Elon Musk discusses new SpaceX plans for landing on Mars and expectations about Falcon Heavy

Today at the International Space Station Research and Development Conference in Washington, DC, Elon Musk announced SpaceX has dropped the use of SuperDraco thrusters for its Dragon spacecraft. The initial idea, announced on April last year, was to use the thrusters and landing legs to perform a propulsive landing on Martian soil. As shown in the video below, the company has gone as far as performing a "picture-perfect propulsive hover test" of the system, as it has described the episode, in November last year.

Unfortunately, Musk stated that “it would have taken a tremendous amount of effort to qualify that for safety, particularly for crew transport", which is one of the reasons why the next generation Dragon capsules won't feature the thrusters. The other reason would be that SpaceX has figured out a better approach for landing on Mars, even though Musk didn't detail it further.

But Dragon's landing system isn't the only change happening in SpaceX's plans. Musk has also announced that the Interplanetary Transport System (ITS), announced in September last year, has "evolved", including a decrease in the size of the vehicle. One of the reasons for the changes was the estimated price for the initial version of the ship:

It’s evolved quite a bit since the last talk. The key thing that I’ve figured out is how to pay for this whole system to go to Mars. It’s super expensive.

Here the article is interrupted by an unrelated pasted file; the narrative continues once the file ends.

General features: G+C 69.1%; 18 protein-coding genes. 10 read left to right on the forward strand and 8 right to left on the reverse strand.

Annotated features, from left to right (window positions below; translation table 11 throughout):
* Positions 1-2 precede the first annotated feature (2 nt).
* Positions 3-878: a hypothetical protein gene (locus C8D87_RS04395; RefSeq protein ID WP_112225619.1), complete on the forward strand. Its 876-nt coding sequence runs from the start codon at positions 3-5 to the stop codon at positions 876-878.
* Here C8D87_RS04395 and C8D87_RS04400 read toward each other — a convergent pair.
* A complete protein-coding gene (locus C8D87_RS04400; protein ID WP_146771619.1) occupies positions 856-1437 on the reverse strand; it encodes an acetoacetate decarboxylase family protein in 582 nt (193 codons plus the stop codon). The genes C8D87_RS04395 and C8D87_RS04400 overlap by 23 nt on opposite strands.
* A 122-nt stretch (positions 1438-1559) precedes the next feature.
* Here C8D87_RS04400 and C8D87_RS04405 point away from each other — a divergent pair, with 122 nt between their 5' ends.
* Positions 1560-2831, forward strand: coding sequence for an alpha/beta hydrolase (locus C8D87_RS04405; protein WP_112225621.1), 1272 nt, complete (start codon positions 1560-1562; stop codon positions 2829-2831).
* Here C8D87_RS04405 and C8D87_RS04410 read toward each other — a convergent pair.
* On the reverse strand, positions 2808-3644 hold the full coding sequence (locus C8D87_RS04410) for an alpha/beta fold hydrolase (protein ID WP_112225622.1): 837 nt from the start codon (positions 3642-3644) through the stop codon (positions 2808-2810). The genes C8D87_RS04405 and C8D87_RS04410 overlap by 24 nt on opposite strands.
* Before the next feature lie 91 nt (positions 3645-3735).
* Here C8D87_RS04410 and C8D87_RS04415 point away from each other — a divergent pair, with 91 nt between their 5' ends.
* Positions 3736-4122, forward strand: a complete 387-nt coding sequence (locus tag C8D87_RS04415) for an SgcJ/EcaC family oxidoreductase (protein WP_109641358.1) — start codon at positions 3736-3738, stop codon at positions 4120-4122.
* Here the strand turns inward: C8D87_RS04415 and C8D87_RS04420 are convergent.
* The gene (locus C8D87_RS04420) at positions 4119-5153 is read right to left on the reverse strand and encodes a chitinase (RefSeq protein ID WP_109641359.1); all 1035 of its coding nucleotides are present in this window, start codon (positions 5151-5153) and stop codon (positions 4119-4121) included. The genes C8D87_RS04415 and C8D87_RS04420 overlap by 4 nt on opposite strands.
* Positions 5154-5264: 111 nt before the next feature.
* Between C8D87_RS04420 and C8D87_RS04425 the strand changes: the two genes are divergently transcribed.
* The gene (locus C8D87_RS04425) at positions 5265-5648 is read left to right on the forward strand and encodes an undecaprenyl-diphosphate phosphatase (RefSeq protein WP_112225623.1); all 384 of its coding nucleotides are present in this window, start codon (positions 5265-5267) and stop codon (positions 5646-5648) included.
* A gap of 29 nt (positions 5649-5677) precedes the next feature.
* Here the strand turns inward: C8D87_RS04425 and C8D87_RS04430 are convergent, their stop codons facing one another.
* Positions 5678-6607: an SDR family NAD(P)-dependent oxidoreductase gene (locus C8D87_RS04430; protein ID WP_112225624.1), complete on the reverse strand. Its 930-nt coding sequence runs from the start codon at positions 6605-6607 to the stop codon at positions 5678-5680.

Even though Musk didn't show a new render of the ITS, he did hint at what to expect from the new version and its capabilities:

You make it capable of doing Earth orbit activity as well as Mars activity. Maybe we can pay for it by using it for Earth orbit activity. That’s one of the key elements of the new architecture.

Finally, with the approach of the first launch of a Falcon Heavy rocket, which is expected to take place later this year, Musk warned that "there’s a lot that could go wrong there". With three booster cores, instead of just one as in a Falcon rocket, the Falcon Heavy will feature 27 engines that should ignite simultaneously:

There’s a lot of risk associated with the Falcon Heavy. There’s a real good chance that vehicle does not make it to orbit. I want to make sure and set expectations accordingly.

Either way, Musk has encouraged people to go to Cape Canaveral to watch the first Falcon Heavy mission, which he said is "guaranteed to be exciting".

Sources: SpaceNews and The Verge | Image: SpaceX

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